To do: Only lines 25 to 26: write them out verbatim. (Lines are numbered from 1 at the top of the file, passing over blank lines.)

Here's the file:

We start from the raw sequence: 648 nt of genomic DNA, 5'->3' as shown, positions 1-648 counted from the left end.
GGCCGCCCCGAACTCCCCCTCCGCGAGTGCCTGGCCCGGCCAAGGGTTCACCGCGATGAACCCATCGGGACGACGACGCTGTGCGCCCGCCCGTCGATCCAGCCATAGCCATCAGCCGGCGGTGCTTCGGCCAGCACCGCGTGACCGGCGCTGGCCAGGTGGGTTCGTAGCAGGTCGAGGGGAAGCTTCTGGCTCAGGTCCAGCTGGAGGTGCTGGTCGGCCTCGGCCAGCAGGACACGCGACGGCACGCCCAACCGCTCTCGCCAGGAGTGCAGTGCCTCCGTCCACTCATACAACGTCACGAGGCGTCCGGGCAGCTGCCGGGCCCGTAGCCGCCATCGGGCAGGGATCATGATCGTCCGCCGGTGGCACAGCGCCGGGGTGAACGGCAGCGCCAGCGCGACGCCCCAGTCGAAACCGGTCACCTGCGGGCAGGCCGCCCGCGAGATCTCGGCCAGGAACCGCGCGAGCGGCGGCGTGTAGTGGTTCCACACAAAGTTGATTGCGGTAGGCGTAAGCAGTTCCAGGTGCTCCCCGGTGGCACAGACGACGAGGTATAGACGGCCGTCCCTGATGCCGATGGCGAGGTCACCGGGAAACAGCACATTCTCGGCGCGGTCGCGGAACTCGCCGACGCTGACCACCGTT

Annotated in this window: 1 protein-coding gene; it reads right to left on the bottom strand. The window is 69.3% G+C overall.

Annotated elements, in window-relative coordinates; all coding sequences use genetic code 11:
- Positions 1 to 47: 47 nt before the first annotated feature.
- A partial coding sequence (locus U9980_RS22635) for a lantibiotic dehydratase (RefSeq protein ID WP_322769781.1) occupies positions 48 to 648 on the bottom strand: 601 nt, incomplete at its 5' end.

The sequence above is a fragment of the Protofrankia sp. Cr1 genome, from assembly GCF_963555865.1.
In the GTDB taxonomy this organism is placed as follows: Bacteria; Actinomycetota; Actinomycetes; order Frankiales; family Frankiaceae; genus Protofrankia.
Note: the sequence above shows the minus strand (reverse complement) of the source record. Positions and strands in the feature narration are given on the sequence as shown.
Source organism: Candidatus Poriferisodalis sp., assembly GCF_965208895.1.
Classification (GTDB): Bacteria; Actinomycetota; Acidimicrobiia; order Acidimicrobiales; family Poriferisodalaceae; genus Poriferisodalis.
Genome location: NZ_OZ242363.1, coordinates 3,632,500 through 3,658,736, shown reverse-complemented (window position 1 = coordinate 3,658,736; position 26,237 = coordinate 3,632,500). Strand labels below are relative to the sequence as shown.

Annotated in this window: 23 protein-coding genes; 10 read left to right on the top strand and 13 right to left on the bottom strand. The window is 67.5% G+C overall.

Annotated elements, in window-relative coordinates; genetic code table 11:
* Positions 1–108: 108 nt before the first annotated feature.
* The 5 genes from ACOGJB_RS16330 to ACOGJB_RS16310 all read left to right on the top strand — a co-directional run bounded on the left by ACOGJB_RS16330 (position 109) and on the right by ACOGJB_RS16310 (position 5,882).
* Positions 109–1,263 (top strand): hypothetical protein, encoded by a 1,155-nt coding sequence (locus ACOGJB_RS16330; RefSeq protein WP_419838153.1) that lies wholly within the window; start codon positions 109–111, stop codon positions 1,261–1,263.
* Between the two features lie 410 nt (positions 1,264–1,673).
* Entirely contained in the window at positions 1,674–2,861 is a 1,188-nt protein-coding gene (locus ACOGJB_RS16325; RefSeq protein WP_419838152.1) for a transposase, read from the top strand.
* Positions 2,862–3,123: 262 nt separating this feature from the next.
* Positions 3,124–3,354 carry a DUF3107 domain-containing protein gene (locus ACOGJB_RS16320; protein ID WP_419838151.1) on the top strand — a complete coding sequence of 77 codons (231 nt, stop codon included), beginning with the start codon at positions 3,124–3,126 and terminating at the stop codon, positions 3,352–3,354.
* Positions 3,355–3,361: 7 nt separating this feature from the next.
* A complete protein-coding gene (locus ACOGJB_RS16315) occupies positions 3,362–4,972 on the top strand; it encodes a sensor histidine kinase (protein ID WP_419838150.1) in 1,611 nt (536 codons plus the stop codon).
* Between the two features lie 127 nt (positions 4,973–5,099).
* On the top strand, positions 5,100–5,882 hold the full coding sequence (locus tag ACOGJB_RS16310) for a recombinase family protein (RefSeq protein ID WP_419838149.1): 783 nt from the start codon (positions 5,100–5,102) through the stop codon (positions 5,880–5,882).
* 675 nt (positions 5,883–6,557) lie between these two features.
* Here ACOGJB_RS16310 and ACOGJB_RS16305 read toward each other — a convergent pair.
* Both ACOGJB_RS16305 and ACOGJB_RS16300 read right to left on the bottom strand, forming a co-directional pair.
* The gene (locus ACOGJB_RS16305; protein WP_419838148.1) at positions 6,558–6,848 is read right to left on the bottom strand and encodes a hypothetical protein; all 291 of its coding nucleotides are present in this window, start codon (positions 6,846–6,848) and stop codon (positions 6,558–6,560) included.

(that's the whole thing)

* On the top strand, positions 5,100–5,882 hold the full coding sequence (locus tag ACOGJB_RS16310) for a recombinase family protein (RefSeq protein ID WP_419838149.1): 783 nt from the start codon (positions 5,100–5,102) through the stop codon (positions 5,880–5,882).
* 675 nt (positions 5,883–6,557) lie between these two features.